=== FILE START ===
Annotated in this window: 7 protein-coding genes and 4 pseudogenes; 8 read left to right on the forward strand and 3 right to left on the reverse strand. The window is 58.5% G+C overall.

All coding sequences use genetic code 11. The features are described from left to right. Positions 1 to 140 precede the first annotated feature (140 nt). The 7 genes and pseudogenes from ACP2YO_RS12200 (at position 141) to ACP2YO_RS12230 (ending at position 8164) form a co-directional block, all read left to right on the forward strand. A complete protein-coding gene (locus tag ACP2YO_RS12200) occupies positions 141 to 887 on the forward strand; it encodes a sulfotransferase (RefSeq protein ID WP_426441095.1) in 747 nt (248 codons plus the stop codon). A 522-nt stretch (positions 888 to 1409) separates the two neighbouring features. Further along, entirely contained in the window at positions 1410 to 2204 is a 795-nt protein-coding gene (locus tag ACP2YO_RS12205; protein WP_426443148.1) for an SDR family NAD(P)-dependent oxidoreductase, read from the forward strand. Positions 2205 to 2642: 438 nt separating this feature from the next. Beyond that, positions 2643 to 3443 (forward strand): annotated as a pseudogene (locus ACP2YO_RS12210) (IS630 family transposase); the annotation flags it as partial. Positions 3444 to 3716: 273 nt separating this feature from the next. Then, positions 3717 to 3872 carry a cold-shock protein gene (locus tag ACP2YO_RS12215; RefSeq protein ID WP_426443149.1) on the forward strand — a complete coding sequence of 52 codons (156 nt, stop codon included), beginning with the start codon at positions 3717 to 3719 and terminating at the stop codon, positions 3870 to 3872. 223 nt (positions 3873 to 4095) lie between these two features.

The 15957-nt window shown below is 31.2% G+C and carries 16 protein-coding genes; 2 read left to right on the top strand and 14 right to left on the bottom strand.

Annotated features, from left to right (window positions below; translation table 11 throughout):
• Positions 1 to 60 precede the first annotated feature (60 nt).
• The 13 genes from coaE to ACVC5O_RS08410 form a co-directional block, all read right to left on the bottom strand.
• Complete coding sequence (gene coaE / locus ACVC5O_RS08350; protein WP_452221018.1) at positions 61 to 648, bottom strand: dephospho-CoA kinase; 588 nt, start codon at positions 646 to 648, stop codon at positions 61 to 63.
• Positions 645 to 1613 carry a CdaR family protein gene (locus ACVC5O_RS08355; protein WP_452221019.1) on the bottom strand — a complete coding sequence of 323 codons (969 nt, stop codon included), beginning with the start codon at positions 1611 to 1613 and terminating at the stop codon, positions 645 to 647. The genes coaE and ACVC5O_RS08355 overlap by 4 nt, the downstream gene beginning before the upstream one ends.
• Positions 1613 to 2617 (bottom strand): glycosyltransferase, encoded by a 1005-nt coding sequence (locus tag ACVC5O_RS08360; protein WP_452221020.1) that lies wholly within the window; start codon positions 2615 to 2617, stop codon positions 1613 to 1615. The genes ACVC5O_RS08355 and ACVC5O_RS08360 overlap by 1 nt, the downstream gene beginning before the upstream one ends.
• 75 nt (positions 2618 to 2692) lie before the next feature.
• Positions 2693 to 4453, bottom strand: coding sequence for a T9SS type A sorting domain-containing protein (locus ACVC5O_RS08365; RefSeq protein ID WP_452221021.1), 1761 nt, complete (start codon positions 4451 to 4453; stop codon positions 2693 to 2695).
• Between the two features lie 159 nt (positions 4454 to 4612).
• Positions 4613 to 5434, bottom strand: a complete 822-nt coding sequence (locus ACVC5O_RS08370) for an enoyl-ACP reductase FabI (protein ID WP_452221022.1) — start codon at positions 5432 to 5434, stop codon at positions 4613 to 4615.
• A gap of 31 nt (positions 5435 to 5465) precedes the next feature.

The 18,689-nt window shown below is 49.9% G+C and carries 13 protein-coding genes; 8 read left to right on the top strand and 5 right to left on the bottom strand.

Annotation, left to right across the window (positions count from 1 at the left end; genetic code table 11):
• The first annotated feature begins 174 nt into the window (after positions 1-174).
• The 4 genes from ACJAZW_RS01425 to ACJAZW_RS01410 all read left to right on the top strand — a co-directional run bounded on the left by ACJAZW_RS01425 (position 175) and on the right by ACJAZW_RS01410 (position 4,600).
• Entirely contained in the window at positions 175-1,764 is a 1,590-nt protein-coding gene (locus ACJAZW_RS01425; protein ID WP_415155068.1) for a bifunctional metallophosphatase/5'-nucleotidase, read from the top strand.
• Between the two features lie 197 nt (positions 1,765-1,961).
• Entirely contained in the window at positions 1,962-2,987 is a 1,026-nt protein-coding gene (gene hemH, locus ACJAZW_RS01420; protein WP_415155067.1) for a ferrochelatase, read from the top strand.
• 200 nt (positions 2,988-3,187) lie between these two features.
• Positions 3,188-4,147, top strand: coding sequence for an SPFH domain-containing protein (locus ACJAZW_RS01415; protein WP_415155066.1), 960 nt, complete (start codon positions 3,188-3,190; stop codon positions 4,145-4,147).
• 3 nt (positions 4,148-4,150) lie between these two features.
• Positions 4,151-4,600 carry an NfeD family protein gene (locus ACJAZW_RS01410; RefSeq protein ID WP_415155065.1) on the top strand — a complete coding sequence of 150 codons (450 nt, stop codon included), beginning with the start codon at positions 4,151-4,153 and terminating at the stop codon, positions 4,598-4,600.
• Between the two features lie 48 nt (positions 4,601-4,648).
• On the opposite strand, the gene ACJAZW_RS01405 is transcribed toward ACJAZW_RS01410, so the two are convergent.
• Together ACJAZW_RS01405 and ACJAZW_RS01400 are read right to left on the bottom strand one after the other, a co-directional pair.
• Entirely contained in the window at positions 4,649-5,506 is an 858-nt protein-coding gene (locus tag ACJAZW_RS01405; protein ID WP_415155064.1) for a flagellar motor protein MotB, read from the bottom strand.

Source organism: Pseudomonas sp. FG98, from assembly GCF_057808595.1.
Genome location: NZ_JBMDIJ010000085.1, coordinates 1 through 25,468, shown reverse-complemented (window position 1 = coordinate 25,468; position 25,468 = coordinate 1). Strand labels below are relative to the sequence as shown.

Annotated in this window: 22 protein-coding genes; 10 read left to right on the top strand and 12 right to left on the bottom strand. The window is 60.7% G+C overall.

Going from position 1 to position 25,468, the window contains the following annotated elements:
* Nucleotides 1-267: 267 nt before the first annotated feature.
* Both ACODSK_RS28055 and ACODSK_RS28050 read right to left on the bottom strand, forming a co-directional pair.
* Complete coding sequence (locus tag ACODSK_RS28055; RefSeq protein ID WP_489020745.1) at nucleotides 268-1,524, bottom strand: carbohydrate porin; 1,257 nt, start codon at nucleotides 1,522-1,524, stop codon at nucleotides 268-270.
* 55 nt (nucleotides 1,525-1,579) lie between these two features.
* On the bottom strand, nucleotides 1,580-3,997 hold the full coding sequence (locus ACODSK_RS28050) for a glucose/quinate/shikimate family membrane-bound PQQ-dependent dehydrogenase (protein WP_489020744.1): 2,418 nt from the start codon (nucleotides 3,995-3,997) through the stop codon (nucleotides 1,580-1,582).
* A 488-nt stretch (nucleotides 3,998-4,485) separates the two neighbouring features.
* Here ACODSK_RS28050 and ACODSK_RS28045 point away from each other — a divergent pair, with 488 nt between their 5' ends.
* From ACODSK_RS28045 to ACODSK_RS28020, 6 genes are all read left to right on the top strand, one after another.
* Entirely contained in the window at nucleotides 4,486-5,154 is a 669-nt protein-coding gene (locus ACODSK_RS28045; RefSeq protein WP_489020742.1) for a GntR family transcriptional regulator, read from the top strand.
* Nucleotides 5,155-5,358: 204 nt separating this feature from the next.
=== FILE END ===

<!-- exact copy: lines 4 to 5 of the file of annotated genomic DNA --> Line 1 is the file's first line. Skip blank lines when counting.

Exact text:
Annotated features, from left to right (window positions below; translation table 11 throughout):
• Positions 1 to 60 precede the first annotated feature (60 nt).